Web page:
Very similar to Msemmen, Mellawi are made with the same dough, but that has a different shape, instead of a square shape, Mellawi have a circular one! They one of the most popular and famous sweet snack in Morocco, and that is also served for breakfast To serve with honey, jam, or cheese and of course Morrocan Mint tea. Check the recipe made in collaboration with @La Maison Arabe, give it a try and let me know how it goes
360 grams all-purpose white flour (3 cups)
150 grams fino semolina (extra fine semolina, you can replace it by fine semolina) (1 cup)
1 teaspoon salt
300 ml water
50 grams butter, melted (1.8 oz.)
50 ml vegetable oil
50 grams fino semolina (extra fine semolina, you can replace it with fine semolina) (1.8 oz.)
Step 1: Prepare the dough
1- In a large plate, or in a Gasaa which is a Moroccan clay plate, place the fino semolina, white flour, and salt. Mix all the ingredients together.
2- Add lukewarm water little by little and continue mixing until you form a dough ball; it should not be too moist and it should definitely not be sticky. If you put too much water, just add a little flour to balance it.
3- Knead the dough with your fists and palms for around 10 minutes until it becomes smooth and elastic.
4- Brush the dough with a little bit of vegetable oil, cover it with a clean cloth, and let it rest for 20 minutes.
5- Once the dough is ready, brush it again with a little bit of vegetable oil. Grasp a portion of the dough, and using your thumb and index fingers, cut small dough balls that are the size of a tennis ball. From time to time, put vegetable oil on your hands to keep them well oiled while cutting the dough.
6- Place the dough balls in a plate, lightly brush them with vegetable oil, and cover them with a clean cloth. Let them rest for 15 minutes.
Step 2: Shape the dough
7- After 15 minutes, the dough balls are ready to be shaped into disks, which is the traditional shape of Mellawi.
8- Brush your work surface with vegetable oil. Take a dough ball and flatten it with the palm of your hand. Using your fingers, gently push the edges of the dough to expand it into a very thin disk of dough – the dough is almost transparent at this point and you can somewhat see your work surface through it.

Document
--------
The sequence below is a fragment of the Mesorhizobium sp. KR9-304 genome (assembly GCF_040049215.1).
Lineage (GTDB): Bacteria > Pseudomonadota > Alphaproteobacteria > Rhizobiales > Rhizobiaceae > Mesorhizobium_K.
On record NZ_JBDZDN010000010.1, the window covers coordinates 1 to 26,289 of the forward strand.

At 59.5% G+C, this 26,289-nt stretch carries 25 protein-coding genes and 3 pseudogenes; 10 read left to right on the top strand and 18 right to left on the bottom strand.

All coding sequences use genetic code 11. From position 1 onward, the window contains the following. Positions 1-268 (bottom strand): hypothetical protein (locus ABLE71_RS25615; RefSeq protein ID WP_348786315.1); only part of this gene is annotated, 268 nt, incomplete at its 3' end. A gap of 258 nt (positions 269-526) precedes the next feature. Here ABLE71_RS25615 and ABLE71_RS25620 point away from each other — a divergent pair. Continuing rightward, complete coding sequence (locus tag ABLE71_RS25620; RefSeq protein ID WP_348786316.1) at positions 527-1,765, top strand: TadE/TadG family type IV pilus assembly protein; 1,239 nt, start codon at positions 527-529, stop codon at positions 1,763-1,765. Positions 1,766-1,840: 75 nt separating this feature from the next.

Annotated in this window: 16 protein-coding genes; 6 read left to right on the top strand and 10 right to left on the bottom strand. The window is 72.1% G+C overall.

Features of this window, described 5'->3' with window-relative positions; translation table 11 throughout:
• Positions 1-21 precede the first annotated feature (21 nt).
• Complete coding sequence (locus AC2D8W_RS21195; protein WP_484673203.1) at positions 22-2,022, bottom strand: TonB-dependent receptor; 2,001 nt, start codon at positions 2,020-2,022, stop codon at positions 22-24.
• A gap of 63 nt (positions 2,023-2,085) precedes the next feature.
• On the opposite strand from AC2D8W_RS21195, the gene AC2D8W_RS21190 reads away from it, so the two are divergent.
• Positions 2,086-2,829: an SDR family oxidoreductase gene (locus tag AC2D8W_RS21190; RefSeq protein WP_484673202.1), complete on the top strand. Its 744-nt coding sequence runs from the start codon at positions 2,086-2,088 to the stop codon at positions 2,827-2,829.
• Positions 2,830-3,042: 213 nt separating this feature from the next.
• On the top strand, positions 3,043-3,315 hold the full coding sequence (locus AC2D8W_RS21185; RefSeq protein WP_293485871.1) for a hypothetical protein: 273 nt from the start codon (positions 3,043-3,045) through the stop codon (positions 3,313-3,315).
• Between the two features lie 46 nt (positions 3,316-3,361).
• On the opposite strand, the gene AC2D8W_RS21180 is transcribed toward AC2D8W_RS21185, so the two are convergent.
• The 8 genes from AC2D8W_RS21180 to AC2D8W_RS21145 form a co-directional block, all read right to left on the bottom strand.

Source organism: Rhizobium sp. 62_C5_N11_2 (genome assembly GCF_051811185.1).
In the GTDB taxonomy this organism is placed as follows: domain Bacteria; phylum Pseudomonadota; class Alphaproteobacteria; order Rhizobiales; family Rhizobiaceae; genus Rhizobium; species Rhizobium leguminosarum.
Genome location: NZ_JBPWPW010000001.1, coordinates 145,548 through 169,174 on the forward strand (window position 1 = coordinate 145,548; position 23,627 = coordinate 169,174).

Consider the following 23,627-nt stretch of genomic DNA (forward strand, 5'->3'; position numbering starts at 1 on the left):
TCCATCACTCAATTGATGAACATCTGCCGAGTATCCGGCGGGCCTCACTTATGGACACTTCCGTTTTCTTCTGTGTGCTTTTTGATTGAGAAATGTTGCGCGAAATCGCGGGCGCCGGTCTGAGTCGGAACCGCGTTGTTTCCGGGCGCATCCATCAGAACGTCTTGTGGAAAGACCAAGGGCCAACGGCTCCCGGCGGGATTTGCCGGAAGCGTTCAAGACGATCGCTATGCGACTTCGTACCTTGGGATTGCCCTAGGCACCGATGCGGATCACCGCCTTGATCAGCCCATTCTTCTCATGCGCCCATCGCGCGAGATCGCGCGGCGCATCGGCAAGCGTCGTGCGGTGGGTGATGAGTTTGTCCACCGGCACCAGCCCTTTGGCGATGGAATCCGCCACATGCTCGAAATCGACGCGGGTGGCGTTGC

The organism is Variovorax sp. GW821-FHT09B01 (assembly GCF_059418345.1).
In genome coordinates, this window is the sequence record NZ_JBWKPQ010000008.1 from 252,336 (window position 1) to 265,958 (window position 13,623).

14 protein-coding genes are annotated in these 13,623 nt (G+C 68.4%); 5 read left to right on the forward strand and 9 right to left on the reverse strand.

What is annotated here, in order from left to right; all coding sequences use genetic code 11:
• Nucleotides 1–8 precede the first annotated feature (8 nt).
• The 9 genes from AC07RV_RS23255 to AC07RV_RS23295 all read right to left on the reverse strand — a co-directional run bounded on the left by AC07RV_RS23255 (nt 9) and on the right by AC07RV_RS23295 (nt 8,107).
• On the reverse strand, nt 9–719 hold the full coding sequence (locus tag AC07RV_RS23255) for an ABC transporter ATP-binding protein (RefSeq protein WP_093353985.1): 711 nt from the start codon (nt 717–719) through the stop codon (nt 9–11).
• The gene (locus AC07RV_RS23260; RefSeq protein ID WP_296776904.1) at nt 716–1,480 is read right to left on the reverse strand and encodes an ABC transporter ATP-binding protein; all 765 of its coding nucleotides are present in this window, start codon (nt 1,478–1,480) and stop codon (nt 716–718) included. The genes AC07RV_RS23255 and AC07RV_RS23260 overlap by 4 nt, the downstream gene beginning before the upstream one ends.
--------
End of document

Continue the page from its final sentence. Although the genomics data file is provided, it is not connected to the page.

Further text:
9- Add about 1 teaspoon of melted butter on the dough and spread it evenly with your hands.
10- Sprinkle a little bit of fino flour all over the dough. Fold the upper edge towards the center and add a bit of melted butter on top. Now fold the lower edge of the dough towards the center on top of the other edge, to create a long rectangle of dough. Add a bit of melted butter on top of it.
11- Flatten the dough strip to remove any air bubbles and rolls it up like a rug into a coil. Pinch the loose end of the dough on the edges of the coil to seal it.
12- Place all the coils in a plate, stand them up right, cover with a clean cloth and let them rest for 15 minutes.
Step 3: Cook the Mellawi
13- When the dough is ready, brush your work station with vegetable oil, take one of the coils upright and flatten it with your fingers from the center outward it into a circle about 1 mm ( ⅛ inch) thick.
14- Heat your pan on high heat and once ready drizzle some vegetable oil on it. Reduce the heat to medium-high and cook the Mellawi on both sides for a few minutes each, turning over several times until each side has a golden brown color and the center of the Mellawi is cooked.
15- Once the meloui is done, remove from the pan, and push the edges towards the center to fluff it up. Serve the Mellawi immediately, with honey, cheese, or any other toppings of your choice.